Welcome to “Recorded Conversations,” an occasional feature where all the Addison Recorder editors contribute their thoughts about a question, idea, or prompt. Everyone will chime in, and then we see where the conversation wanders. For today’s conversation, J. Michael Bestul looks forward to a few drinks over the Labor Day weekend, and wonders aloud what might be drinking.
Prompt: You’re at a bar, restaurant, or pub that you’ve never been to before. The place has a pretty good drinks list, and on it, you notice ____________. And because this is one thing you always have to try when you’re at a new place, you order it.
Question: What is ____________, and why is it the libation you order?
To explain my contribution to the conversation, I must pay due respect to three people who shaped my philosophy on ordering drinks in public places.
When I was developing my palate for alcohol, my parents allowed me to try anything and everything they were drinking. My mother has a taste which runs towards mimosas, Bellinis, cosmopolitans, etc., and I also attended many college parties where fruity and sweet mixers were in fashion. For a long time, I preferred incredibly sweet cocktails. But a couple months before I earned my master’s degree, I went out to dinner with my parents at one of the best restaurants in Chicago, ordered such a drink, and received a frown from my father.
(My father’s answer to this question, by the way, would be a martini, with Hendrick’s Gin if available, almost no vermouth, and a twist of cucumber.)
“Andrew,” he said to me, “you’re getting older, and drinks like this…they aren’t you.”
My cocktail tasted horrible after that.
From that day forward, such drinks have never been attractive to me. Well, I still love champagne and a drink with a bit of sweetness, but it has to be tempered with something darker, more straight up and forceful, something where the calories and impact primarily come from the alcohol itself.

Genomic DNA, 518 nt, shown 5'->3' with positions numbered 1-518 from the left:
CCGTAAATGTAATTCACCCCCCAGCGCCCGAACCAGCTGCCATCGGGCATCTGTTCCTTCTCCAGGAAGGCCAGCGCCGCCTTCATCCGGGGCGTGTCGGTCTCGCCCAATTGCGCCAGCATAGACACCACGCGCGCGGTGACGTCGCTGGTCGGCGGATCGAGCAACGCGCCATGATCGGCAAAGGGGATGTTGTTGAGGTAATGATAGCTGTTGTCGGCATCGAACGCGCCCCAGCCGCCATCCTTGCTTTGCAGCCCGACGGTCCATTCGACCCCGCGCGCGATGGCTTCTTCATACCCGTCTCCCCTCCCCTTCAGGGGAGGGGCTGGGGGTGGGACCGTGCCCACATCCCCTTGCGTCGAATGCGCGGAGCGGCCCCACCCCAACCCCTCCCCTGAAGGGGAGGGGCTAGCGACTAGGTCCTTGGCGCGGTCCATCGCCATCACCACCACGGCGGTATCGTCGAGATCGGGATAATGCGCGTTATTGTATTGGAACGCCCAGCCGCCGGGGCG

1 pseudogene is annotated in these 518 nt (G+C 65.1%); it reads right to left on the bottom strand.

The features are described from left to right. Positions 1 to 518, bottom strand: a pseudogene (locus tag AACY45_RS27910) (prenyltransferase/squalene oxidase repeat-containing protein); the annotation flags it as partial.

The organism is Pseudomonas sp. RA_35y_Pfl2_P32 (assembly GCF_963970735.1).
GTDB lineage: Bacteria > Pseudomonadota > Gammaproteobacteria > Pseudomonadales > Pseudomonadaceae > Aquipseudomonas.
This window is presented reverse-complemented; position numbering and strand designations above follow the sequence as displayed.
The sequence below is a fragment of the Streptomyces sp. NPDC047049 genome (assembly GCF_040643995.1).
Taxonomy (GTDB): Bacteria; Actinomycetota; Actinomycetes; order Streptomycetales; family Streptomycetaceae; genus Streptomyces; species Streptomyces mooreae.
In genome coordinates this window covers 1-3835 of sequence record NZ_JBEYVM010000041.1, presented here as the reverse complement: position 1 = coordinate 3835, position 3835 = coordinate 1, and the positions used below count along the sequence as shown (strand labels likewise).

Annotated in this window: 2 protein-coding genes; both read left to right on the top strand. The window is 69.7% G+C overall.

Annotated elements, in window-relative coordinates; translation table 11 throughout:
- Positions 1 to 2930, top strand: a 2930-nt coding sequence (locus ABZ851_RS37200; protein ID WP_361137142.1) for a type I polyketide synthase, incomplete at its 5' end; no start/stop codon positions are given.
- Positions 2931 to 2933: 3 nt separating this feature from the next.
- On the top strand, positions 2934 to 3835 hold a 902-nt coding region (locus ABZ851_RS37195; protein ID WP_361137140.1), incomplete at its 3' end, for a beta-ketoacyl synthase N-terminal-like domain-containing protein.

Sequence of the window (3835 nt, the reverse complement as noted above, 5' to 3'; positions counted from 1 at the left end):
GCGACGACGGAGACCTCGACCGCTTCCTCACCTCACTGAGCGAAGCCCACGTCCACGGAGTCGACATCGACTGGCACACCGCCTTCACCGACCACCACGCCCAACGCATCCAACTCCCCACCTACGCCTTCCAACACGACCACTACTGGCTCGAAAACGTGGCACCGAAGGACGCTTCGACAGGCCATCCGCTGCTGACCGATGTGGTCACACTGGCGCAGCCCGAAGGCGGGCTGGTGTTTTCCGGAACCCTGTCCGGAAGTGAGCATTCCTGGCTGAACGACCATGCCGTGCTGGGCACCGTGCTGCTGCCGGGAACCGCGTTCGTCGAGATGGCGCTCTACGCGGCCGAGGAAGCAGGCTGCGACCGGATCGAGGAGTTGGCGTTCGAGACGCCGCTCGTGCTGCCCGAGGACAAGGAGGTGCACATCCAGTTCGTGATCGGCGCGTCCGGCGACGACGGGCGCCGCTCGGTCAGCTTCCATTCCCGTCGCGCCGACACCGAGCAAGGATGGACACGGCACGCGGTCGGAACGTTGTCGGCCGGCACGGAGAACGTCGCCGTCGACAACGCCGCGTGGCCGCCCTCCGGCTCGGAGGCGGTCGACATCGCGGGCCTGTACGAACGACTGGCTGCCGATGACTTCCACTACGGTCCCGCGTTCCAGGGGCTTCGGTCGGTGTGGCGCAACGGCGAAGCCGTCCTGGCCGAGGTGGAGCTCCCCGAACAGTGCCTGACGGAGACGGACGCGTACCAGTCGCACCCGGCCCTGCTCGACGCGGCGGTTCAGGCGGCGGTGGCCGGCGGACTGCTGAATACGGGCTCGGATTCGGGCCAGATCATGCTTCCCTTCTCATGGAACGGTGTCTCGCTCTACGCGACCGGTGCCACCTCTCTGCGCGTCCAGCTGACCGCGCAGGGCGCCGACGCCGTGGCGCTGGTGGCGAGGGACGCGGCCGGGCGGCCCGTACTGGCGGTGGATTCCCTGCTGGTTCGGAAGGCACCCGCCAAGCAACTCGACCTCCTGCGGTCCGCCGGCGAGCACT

My father’s opinion was seconded that same year when Esquire published one of their best articles of the decade: “A Letter To Men by Christina Hendricks.”
Among her pieces of advice to our befuddled gender was this:
“We want you to order Scotch. It’s the most impressive drink order. It’s classic. It’s sexy. Such a rich color. The glass, the smell. It’s not watered down with fruit juice. It’s Scotch. And you ordered it.”
I began to like Scotch and whiskey after that.
My last influencer is Michael McOsker, a doctoral candidate in classics at the University of Michigan and a lover of excellent food and drink, who put me and several friends up in his house for a night when we drove from Chicago to Cleveland for Mr. Bean’s wedding. He made us absinthe shots and a pitcher of Pimm’s cups infused with basil, and rhapsodized over them while we played a round of Kill Dr. Lucky. Amidst his reverie, he commented that when going out these days, it became harder and harder for him to order drinks because he only liked to order what he couldn’t make himself.
That thought resonated with me. I frequently buy good but inexpensive gin and vodka because I love mixing them with tonic and am pretty decent at it.
I stopped ordering gin and tonics at restaurants after that.
Put all of these thoughts together, and now when I’m out for the night and have the financial resources for a good drink, I want something strong, full-bodied, and with just the right taste. Something which will keep for a while and let me savor it over a period of time. Scotch and whiskey perfectly fit this bill, and I have a strong affinity for whiskey sours. But if any bar has a specialty cocktail involving whiskey, rye, or bourbon, I will always give it a try, knowing the potency will overcome anything which it is combined with, and in this manner I have been introduced to many types of mixers and brands which are now personal favorites. Similarly, I take a red wine over a white every time, and a dark beer, Guinness, stout, or porter, over a lighter ale or lager on a special occasion.
And when I’m with my father, we now share Gentleman Jack or Crown Royal with water…the perfect mix for us.
Although I still find martinis too strong…and I can never resist good champagne.
(Heck, I can go through an entire bottle like they used to in Victorian England if I get carried away.)